A few times in your life, you have an experience which becomes the measuring stick against which all other similar experiences, past and present, are measured. Our trip to the British Virgin Islands in September of 1993 guaranteed that none of our past trips could ever hope to measure up, and that future trips will have a tough act to follow. A fortunate convergence of time, place, weather, and personalities ensured that our expectations of vacations will never be the same.
Rick and I had been planning a sailing vacation for many years, though I had been reluctant to commit an entire trip to sailing for various reasons. However, we found a package offered by The Moorings, which combined 4 days at Treasure Isle Hotel on Tortola with 4 days aboard a crewed 50 foot yacht in the British Virgin Islands. This seemed like the perfect compromise, giving us a few days to explore Tortola, and a few days to try out sailing.
Our friends Doug and Jodi, who would be joining us, flew from Cleveland to Baltimore the evening before embarked on our adventure. As usual, our trip would take us through San Juan airport, where we would change planes to get to Beef Island/Tortola. Of course, Doug and Jodi's presence ensured that this trip would be far from ordinary. As if there were any doubt that our trip would be unusual, Jodi started the trip by ordering drinks -- mind you, the San Juan flight starts before 8:00 in the morning. Soon, Rick and Jodi were flinging pretzels over their seat backs to each other and we were laughing -- perhaps a bit too loudly -- over various inside jokes (the possibility of Jimmy Buffett sightings, who gets stuck with the coconut Life Savers in the Tropical Fruit pack, Captain Mo-Ron, etc.). Naturally, none of the other passengers knew what was so funny, and I could feel nothing but pity for the poor man sitting next to Rick, who was starting his first journey to the Caribbean.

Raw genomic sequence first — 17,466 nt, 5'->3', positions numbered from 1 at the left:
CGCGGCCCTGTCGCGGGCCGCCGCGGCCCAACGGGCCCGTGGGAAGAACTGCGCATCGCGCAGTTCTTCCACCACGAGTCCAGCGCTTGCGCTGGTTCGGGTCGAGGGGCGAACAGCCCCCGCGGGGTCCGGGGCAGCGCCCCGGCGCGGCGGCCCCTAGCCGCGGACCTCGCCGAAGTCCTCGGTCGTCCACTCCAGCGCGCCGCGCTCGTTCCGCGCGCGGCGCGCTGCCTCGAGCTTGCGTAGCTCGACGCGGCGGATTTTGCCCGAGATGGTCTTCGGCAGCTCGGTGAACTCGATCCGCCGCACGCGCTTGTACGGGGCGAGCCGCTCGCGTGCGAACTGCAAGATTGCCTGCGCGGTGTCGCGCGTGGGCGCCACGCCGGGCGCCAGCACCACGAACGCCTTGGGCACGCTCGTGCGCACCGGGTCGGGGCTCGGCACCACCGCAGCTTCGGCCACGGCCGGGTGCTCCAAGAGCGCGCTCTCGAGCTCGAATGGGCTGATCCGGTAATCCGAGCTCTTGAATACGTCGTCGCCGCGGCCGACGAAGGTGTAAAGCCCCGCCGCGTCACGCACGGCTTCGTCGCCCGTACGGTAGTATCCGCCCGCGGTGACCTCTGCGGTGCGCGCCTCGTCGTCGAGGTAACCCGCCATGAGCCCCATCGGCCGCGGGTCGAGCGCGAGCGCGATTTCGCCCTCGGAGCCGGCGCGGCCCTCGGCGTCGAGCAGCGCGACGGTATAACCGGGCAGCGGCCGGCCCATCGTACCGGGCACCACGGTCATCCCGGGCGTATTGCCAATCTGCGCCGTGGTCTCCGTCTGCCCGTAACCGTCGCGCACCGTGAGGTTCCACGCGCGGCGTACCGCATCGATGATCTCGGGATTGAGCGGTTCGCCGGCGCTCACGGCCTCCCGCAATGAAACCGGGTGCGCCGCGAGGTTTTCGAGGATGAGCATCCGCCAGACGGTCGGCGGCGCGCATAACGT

As we made our approach to San Juan, I viewed the now-familiar landscape of the Puerto Rican coast and high rise hotels near the airport, feeling some of the cares of everyday life slip away as we got closer to our destination. We landed in San Juan right on schedule, which meant that it was just about lunch time. Since we wouldn't get to our hotel until late afternoon, we needed to eat lunch at the airport. Four hot dogs, four Coronas and $28 later, we were far from satisfied, but at least it would tide us over until we got to Treasure Isle. This was no surprise, as past experience had proven that it is a challenge to find a decent meal at San Juan Airport.
After eating, we made our way through the empty main terminal of the airport to the American Eagle gate. Doug and Jodi checked in without any problems, but Rick and I encountered some difficulty. Evidently, although our airplane had 47 seats, weight restrictions limited the plane's passenger load to 41. At that point, there was no room for us or an Australian couple unless someone were willing to give up their seat for a meager $100. As we waited, we considered alternate arrangements -- the later Tortola flight, or perhaps a flight to St. Thomas and ferry from there to Tortola. Neither seemed appealing, and ultimately, alternatives were unnecessary because the weight restriction on the flight was waived at the last minute. We hurried through a steamy passageway onto a bus which delivered us to the plane and found ourselves empty seats.
The Beef Island airport was reminiscent of every other Caribbean airport through which we've passed, save the fact that the lines were shorter and there were no Lufthansa or British Airways jets-full of people arriving. We arrived in the warmth and humidity that normally follows a recent rain shower, climbed down the stairs, and walked across the tarmac to the terminal. There, immigration awaited us.
A friendly, if reserved, immigration officer stamped our passports and wished us a pleasant visit. We then waited to claim our bags, which were driven over in a teetering pile on a flatbed truck. My duffel was purple, and Rick's red, so they were easy to spot. After a cursory run through customs, we met the driver of the shuttle that would take us to the Moorings.